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Keynote 1
When: Tuesday, May 29th
Title: Goldilocks Failures: Not Too Soft, Not Too Hard
Organizer: Sani Nassif (IBM, USA)
The semiconductor industry continues to push Silicon scaling for the next ten years since no viable alternative technology is sufficiently mature in that time frame. Simultaneously, the delay in crucial technologies like UV complicates further scaling by increasing cost and imposing ever larger tolerances that erode performance and density gains. The increasing levels of variability are creating new types of circuit failures which fall between the traditional "hard" and "soft" categories. This phenomena has been observed for some time in SRAM, but it is now seen in other sensitive circuits like latches. Studying this behavior leads to two important research opportunities: bridging the gap between performance prediction and test, as well as preparing the CAD and Test communities for future post-CMOS technologies.


Keynote 2
When: Wednesday, May 30th
Title: 3D Chip Stacking: The Sky Is The Limit
Organizer: Erik Jan Marinissen (IMEC,BE)
Over its history, semiconductor design and technology has been creeping up in the z-direction in order to cramp ever more functionality in a small chip package. The number of stacked metal layers has increased drastically to give way to growing on-chip interconnect needs. With FinFETs, transistors are expanding in height to increase performance at smaller dimensions. With Package-on-Package (PoP) and System-in-Package (SiP), we have been exploiting the third dimension to minimize footprint, which enables our handheld mobile gadgets. And now, with the advent of micro-bump and through-silicon via (TSV) technologies, a new boost is given to the mind-boggling high-performance/low-power achievements of the semiconductor industry. Confident that we will resolve the numerous technical challenges still ahead, a Valhalla of new architecture, design, test, manufacturing, and business opportunities still lies ahead of us, where the sky is truly the limit...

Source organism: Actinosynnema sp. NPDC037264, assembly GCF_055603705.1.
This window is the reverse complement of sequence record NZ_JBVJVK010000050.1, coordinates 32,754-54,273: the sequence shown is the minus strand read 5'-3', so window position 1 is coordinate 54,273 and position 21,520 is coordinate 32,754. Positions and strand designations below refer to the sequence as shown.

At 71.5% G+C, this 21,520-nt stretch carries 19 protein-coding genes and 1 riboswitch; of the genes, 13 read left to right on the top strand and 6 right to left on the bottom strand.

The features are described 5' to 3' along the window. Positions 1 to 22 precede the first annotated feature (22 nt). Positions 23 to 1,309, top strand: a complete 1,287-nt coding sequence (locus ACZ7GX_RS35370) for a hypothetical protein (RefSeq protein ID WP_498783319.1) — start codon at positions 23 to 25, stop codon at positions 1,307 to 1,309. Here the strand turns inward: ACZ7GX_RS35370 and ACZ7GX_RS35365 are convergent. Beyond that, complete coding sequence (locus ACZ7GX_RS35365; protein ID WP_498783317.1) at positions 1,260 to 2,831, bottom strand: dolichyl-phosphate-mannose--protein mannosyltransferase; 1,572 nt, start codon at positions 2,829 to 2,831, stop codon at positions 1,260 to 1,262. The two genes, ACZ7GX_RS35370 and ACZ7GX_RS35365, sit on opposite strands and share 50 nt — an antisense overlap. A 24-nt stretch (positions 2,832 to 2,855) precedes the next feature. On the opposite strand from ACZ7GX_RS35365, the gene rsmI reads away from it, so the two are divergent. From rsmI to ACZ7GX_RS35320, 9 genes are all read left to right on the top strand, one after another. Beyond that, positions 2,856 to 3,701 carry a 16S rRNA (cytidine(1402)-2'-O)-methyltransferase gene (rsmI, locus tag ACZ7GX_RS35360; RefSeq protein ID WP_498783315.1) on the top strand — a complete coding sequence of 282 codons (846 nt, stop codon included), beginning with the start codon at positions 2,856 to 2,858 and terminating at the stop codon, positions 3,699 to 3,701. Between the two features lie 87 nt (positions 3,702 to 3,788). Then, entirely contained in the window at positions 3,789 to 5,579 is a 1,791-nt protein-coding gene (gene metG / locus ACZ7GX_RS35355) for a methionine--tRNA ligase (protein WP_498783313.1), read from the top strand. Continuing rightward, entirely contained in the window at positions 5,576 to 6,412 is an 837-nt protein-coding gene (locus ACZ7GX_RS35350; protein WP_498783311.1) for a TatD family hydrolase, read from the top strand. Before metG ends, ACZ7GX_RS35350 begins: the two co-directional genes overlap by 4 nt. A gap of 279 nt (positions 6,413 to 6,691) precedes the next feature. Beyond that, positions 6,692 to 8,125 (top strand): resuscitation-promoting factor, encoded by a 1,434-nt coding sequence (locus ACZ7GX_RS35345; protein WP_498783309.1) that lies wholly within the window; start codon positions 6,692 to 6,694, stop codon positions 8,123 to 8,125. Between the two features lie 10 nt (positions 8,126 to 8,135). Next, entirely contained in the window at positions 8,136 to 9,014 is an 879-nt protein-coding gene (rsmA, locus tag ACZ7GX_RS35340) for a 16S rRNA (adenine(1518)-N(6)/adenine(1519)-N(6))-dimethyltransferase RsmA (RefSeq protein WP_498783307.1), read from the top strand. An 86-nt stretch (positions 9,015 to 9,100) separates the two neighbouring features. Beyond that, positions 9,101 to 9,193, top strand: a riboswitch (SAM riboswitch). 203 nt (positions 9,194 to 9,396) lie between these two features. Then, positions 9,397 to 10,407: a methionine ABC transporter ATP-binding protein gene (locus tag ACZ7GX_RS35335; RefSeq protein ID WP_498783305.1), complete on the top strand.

Invited Presentation
When: Tuesday, May 29th
Title: Power-Aware Testing: The Next Stage
Organizer: Xiaoqing Wen (Kyushu Institute of Technology, Japan)
Advances in hardware/software-based power management are dramatically driving down functional power dissipation; however, they are also widening the gap between functional and test power, resulting in test-power-induced yield loss for VLSI circuits usually designed capable of handling only functional power. Although numerous power-aware test techniques have been proposed in the past decade for reducing test power, testing for power management circuitry, and streamlining power management in the complete design-and-test flow, many of them suffer from unguaranteed test power safety, inflated test data, increased test time, nonnegligible area overhead, compromised test quality, or even performance degradation. These problems make it necessary to move power-aware testing to the next stage, in which the focus should evolve from indiscriminate test power reduction to guaranteed test power safety. This presentation will highlight the needs for this important change of focus and identify major characteristics required for the next stage of research and development in power-aware testing.





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